Default behaviour of logging frameworks

I’ve used logback in my latest project, xml2csv, and I think it’s great. Except for one tiny, but important detail.

I’m writing a standalone command line utility, designed to be used by people are neither Java experts nor developers. I want my code to only have a dependency on slf4j, the API that sits on top of logback (or many other logging frameworks), courtesy of a set of adapters.

When the program is working “as designed” there’s no need for logging.  After all, what would a “regular” user want with a log file?  And this is the problem. 

So, my choices are:

  1. Deliver a logback.xml file to sit inside the jar file.
  2. Deliver a logback.xml file to sit outside the jar file.
  3. Programmatically configure logback.

All of these solutions have serious drawbacks:

Provide a configuration file inside the jar file

Providing a configuration file in this way means that there’s only one configuration available.  Also, it will likely frustrate advanced users who want to control logging or replace the logging framework.

Provide a configuration file outside of the jar file

This is a bad experience for the user because, instead of one file, they now have two files to worry about. Also, the name of this file has no relation to xml2csv, so when copying the executable around they’ve got to remember to take this one, or suffer literally thousands of lines of nonsensical logging messages flying up the screen in front of them.

Programatically configure logback

This involves tightly coupling my code to logback, unless I use reflection to dynamically configure it, which isn’t a good thing.  If, at a later date, I want to replace logback with something else, I’d have to change the code. There’s also a difficult question of knowing when to configure the logging.  More advanced users might set up their own logging configuration and I don’t want to overwrite what they want the program to do!

So, what would be best?

If logback output nothing when unconfigured, then normal usage wouldn’t require any kind of configuration. Curious users, or users having problems who needed to switch logging on, could add a logback.xml to enable it. For this reason, I think that this is the best behaviour for all logging frameworks.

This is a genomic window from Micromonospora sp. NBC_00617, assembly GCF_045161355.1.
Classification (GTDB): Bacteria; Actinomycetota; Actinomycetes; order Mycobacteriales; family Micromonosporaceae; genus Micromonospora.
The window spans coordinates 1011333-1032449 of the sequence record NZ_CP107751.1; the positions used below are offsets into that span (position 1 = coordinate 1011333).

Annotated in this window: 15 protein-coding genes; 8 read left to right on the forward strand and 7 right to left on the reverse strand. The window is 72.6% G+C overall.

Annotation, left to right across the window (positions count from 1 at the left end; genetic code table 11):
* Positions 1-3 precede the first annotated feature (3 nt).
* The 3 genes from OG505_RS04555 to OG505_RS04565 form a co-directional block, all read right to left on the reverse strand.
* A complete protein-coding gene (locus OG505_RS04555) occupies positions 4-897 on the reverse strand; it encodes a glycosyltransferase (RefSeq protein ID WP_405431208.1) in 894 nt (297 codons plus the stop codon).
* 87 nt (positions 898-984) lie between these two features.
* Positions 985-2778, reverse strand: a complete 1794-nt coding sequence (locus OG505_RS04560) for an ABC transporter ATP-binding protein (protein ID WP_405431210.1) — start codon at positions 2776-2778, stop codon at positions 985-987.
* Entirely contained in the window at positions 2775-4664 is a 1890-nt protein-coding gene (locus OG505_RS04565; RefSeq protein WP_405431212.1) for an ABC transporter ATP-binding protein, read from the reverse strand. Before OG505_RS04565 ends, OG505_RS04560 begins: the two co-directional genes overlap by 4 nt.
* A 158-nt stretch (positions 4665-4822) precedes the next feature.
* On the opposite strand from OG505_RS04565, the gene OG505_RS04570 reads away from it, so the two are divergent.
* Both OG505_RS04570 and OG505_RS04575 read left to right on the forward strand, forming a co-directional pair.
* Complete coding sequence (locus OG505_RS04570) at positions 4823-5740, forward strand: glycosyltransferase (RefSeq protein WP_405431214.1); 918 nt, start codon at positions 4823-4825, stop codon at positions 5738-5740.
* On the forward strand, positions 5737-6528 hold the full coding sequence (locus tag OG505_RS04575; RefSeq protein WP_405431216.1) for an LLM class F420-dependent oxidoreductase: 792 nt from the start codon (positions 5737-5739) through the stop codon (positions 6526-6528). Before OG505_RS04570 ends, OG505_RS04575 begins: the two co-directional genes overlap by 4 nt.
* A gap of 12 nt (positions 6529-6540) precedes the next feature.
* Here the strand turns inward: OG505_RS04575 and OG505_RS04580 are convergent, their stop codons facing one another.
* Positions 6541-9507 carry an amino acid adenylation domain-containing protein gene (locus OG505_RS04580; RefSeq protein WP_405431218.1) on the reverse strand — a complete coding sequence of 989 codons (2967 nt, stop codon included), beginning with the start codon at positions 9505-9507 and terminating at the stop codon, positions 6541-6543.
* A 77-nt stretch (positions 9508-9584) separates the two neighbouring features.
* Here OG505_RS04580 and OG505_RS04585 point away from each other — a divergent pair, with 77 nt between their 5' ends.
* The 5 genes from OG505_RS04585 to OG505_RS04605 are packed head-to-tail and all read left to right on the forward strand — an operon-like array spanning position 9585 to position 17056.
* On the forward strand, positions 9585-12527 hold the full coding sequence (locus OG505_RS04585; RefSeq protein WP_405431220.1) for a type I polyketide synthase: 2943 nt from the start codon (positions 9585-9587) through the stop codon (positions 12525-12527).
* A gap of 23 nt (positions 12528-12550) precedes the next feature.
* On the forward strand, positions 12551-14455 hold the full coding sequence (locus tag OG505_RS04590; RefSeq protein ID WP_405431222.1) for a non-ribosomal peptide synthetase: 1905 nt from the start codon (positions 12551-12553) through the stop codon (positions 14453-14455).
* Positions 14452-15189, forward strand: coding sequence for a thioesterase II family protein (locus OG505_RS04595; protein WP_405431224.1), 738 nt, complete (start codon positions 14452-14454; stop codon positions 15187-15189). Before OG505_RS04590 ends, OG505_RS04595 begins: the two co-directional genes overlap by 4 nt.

One caveat of this is that I remember struggling greatly trying to understand why my log4j configurations years ago were failing because it was never obvious how to enable debugging messages of the logging framework. Therefore, I’d recommend putting this in big, bold, bright letters in your documentation. Something as simple as an environment variable would be ideal for my usage.

An Alternative

Of course, the primary reason why logback is making lots of noise is because it’s there. There’s a strong argument to be made to omit logback entirely from the main build. This would have the following advantages:

  1. It would fix the problem for the default use-case, where logging is not required.
  2. Advanced users could slot in their own logging framework without having to deal with the annoyance of logback being embedded in the jar file.
  3. Smaller distribution (by some 700k).

If logging was required by a user then they would have to drop a logging implementation and configuration file. For advanced, technical-savvy users this is reasonably simple. But for users who just want to use xml2csv and who are having problems, then this could be an annoyance; certainly compared to specifying a single -logging parameter to the utility and generating a log file to send back to me.

This is the approach I’m going take with xml2csv, at least for the time being. Combined with some very explicit instructions on how to download the artifacts required to enable logging.

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